In Tune With June!

While enjoying a Sunday brunch at the beautiful new home of my grandson, Zach, and his darling bride, Lindsay, the conversation came around to the name of a writer, producer, and actress they all admired. They knew her from the Comedy Central series “Inside Amy Schumer” and seemed to agree that Schumer is one of the smartest and funniest people on the planet. Confession: I had never heard of her but everyone at the table, who were all younger than I am, were planning to see Schumer as she stars and appears in a new movie. They were surprised to hear that I had seen “Trainwreck” just the day before and was not sure how I felt about it. It is robust and plain-speaking – I’m being polite. In “Trainwreck,” Schumer plays Amy Townsend who feels that when it comes to guys and dolls, a doll can be just like a guy and be none the worse for it. That is her right and it brooks no contradiction. Schumer says, “I want to, like, experience all I can and make as many memories as I can.” I certainly agree with that. On the other hand, “Trainwreck’s” Schumer is a serial boozer who lives alone, swilling goblets of wine, smoking pot, cracking wise about everyone and everything in her past. She makes out whenever she pleases and declares of her conquests, “Never, ever, let them sleep over.” The lady – not really! – plays a writer who is assigned by her editor to profile Aaron, a surgeon who specializes in sports injuries. His best friend is basketball megastar LeBron James. Aaron is not just a sweetheart but a do-gooder. “Trainwreck” is over-stuffed with supporting characters that include an almost unrecognizable and fantastic Tilda Swinton as her editor. Swinton is encased in a sweeping wig and a fortress of makeup. Your response to Schumer’s movie depends upon your feeling about its creator. It requires a tolerance for dirty minds and jokes. The comparatively young folks at Zach’s and Lindsay’s table feel that Schumer is the best thing since popcorn! As for me, it sticks in my teeth.
I know it’s August but I want to talk about last month. It all started thirty-one years ago when I was writing a monthly column for “Jersey Jazz” magazine. The month of July brings visions – not of sugar plums — but of unparalleled jazz to my mind. That’s when New York’s 92nd Street Y started a summer festival called “Jazz in July” and that’s when I became a charter member of the series and was able to enjoy two weeks of brilliant music. Each July, six concerts celebrated legends like Charlie Parker, Dizzy Gillespie, Cole Porter, Duke Ellington, Stephen Sondheim, Louis Armstrong, and more. Last month at “Jazz in July” I was treated to the “American Songbook Classics and the Swinging Legacy of Count Basie and Benny Goodman.” It made me very happy to see two of my long-time, favorite musicians, Bucky Pizzarelli and Dick Hyman, on hand to showcase the continuance of jazz. Lovable and talented Pizzarelli has participated in every “Jazz in July” festival for the past 21 years. He’s a master of the seven-string jazz guitar and has traveled the world with many jazz legends spreading joy and happiness – always with a beautiful smile showing that he loves doing just that. To play jazz, one has to have a level of technical ability, creativity, and improvisational skills. Pizzarelli, now close to 90 years old, continues to have it all. Hyman, known for his versatility with jazz piano styles was artistic director for “Jazz in July” for twenty years. The gentleman – and he is a real gentleman – has enjoyed a prolific career including providing scores for dozens of Woody Allen films. Hyman and I graduated from the same school, and some months ago our college magazine, “Columbia,” included a very detailed story about the talented graduate who helped prove that jazz is America’s art form. He turned the baton over to Bill Charlap, his successor. Hyman has been his mentor and friend for many years. My hope is that the 92nd Street Y will continue “Jazz in July” for another thirty-one years, and also that I’ll be here to applaud. Thirty-one years? Just kidding!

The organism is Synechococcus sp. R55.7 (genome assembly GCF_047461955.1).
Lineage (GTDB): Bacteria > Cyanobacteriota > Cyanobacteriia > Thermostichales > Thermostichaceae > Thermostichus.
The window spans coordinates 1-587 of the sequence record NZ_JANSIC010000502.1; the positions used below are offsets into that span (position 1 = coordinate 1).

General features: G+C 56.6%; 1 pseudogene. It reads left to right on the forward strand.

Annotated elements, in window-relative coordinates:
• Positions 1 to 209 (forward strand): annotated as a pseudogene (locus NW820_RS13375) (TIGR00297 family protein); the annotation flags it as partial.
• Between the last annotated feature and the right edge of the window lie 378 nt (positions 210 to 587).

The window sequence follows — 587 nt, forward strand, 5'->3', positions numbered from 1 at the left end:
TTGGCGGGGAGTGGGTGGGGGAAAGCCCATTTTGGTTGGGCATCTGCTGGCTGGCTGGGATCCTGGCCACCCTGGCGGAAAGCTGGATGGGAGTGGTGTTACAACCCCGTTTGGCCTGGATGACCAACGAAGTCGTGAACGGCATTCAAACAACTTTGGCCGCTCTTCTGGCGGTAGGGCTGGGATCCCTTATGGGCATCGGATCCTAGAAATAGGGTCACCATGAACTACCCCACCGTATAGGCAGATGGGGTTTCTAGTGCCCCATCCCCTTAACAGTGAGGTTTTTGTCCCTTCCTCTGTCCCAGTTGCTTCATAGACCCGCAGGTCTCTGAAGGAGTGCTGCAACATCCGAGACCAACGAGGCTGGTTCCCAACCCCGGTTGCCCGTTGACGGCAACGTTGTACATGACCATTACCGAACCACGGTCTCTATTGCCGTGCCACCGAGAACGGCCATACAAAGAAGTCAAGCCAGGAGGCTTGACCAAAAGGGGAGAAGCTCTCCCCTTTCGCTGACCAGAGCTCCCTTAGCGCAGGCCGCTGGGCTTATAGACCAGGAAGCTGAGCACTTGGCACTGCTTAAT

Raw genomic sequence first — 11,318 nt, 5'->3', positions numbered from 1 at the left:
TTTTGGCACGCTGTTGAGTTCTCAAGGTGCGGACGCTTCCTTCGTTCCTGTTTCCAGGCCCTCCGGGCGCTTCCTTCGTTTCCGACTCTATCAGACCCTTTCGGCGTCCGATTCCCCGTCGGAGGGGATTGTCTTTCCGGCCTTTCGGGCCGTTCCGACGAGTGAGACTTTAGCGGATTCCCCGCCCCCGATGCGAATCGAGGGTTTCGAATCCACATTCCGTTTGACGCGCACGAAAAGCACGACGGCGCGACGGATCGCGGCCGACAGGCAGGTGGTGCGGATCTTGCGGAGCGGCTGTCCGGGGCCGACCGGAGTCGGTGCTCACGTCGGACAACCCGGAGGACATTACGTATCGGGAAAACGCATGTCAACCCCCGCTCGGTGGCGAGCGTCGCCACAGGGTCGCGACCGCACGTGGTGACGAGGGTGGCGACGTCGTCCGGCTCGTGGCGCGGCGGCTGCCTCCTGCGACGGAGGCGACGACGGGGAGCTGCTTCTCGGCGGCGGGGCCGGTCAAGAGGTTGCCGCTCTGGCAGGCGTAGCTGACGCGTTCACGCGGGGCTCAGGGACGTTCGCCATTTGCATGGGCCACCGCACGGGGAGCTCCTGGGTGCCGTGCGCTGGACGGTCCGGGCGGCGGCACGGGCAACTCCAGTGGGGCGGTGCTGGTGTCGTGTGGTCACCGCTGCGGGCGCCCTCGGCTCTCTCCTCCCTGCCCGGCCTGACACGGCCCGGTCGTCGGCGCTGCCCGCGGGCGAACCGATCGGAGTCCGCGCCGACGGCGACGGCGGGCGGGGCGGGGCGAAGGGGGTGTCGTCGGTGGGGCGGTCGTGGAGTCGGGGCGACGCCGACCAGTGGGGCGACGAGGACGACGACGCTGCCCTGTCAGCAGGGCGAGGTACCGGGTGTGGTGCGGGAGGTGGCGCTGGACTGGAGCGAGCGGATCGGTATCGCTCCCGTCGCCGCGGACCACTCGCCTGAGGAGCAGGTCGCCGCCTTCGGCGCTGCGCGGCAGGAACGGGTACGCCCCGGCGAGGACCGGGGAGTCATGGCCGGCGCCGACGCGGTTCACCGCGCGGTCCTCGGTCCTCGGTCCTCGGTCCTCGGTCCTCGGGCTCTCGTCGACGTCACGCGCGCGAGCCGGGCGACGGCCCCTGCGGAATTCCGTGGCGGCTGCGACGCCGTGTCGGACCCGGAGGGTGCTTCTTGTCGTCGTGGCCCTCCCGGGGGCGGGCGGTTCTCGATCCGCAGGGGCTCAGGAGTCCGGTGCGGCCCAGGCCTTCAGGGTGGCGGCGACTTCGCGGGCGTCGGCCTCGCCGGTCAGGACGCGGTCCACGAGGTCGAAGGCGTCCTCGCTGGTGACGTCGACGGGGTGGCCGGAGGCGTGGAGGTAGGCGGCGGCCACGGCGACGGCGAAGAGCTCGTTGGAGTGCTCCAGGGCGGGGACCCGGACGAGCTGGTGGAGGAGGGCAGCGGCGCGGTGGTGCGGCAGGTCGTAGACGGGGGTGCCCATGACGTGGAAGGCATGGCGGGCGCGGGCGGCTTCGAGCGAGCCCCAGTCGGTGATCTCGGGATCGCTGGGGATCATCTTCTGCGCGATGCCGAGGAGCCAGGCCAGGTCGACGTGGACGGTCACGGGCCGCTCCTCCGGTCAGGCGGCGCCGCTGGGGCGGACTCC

If the name Garrison Keillor doesn’t mean anything to you, that tells me that you don’t look to the radio for entertainment. Keillor is author, storyteller, humorist, and a radio personality who has hosted the Minnesota radio show “The Prairie Home Companion.” He graduated from the University of Minnesota and lived in St. Paul. Most recently he authored “The Keillor Reader.” The versatile man intended his radio show to last for a year, but “just as we were about to quit the show started to draw an audience” and that show has lasted for some 40 years. It has a simple formula: a variety of music that appeals, radio actors that can do noir, horror, or soap, songwriting, a Midwestern ethos, and the thrill of live radio. “People have grown up listening to it and now they are middle-age and still like it.” This month to celebrate Keillor’s popular radio show they are doing a 30-cities-in-30-days, sea-to-shining-sea bus tour. It celebrates 41 years of radio history with his cast of singers, sound effects man, and all-purpose roots quartet covering blues, jug band, primitive jazz, good times, rhythm and blues, swing, and hillbilly. So you can understand why, in addition to the piano (thank you, Irving Berlin), I love the radio. There’s one in almost every room in my house and, of course, in the car, too. Do you know that there are 63 radio stations within close listening range of Bayonne. Unfortunately, many are full of static. But the ones I listen to mostly are WBGO (jazz), WNYC (New York City), WQXR (classical), and WOR (news/talk). There’s plenty for sports enthusiasts, too. However, I leave that up to my granddaughter, Rachel. She works at ESPN and is expert in that field.
You can e-mail June Sturz at

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